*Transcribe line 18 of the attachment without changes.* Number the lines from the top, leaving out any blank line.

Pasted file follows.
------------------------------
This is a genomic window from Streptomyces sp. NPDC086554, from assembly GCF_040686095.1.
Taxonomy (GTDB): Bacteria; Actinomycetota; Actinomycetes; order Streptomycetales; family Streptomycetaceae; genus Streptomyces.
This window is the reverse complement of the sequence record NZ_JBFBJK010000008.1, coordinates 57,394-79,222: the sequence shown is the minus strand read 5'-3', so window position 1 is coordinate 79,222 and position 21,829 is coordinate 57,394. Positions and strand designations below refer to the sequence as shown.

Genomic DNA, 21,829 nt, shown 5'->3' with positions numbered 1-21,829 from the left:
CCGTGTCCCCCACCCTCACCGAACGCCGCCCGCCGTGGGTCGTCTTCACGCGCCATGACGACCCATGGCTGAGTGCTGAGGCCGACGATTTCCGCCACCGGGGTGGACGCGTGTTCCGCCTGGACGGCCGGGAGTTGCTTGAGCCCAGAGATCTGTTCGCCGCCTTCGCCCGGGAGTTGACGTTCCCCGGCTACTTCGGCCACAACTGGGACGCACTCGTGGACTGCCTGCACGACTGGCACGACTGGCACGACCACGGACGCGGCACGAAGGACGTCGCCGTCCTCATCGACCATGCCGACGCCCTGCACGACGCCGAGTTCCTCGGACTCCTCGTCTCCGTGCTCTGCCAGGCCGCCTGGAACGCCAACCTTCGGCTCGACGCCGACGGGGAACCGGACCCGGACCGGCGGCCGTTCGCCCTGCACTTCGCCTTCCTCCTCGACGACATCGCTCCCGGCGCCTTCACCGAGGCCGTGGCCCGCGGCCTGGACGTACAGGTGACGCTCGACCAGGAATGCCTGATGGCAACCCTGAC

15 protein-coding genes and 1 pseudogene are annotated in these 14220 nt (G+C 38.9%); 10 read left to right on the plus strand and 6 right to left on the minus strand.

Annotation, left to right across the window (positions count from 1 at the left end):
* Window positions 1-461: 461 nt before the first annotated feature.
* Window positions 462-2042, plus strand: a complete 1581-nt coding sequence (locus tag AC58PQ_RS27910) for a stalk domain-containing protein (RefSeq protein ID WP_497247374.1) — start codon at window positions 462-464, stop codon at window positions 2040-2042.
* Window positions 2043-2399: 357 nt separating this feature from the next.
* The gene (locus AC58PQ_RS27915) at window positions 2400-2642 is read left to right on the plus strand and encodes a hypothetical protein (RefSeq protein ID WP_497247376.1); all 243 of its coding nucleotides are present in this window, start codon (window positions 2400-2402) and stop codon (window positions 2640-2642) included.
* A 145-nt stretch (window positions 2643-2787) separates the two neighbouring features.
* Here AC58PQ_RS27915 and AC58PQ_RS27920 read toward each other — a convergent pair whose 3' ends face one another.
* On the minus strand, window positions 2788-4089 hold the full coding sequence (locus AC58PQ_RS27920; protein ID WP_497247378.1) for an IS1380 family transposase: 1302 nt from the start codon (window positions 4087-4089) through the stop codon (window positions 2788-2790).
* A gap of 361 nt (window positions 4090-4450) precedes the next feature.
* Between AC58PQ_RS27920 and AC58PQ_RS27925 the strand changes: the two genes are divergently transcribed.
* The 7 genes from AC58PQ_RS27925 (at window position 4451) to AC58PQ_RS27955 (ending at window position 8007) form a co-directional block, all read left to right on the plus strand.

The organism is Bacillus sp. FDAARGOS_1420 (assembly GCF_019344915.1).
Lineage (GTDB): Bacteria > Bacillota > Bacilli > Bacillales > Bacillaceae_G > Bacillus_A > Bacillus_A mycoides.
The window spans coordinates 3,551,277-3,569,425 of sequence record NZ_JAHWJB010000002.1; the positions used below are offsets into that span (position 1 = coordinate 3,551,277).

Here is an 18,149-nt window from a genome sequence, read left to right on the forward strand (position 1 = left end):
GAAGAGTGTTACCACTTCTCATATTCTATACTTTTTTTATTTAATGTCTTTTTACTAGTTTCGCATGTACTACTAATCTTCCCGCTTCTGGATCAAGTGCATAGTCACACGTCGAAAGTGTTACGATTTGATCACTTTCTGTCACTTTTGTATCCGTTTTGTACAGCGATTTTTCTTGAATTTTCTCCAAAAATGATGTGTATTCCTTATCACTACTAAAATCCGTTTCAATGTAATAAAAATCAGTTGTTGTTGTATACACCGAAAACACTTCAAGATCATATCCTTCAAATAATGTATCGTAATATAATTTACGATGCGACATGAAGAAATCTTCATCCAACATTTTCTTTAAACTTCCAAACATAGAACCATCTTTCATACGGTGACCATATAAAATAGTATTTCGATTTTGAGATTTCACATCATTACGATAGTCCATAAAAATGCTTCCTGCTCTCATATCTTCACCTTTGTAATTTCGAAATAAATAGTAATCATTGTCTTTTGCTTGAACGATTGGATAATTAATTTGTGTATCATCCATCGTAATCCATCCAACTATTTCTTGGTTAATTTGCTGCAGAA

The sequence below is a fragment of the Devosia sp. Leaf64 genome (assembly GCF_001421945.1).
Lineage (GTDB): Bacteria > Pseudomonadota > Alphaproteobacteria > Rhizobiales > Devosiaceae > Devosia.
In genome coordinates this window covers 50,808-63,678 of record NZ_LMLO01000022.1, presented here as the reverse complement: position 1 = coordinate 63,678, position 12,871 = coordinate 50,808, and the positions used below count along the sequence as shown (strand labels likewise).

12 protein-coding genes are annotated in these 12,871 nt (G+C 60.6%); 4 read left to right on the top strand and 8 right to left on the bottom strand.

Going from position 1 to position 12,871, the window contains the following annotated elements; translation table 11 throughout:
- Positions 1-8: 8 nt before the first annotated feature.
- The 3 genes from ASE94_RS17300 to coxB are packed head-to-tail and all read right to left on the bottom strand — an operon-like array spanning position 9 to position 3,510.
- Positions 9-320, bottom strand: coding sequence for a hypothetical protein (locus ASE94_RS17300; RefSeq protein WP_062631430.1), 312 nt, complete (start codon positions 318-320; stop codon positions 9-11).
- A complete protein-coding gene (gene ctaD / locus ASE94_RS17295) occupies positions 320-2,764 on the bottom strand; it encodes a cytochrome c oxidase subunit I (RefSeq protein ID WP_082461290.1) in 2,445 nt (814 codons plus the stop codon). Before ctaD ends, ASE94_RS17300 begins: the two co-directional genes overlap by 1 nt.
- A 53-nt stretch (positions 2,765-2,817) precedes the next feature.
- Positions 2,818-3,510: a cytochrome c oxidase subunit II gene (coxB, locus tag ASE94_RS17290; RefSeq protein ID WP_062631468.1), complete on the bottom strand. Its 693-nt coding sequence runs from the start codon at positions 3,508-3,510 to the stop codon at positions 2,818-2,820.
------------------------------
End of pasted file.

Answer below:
The organism is Bacillus sp. FDAARGOS_1420 (assembly GCF_019344915.1).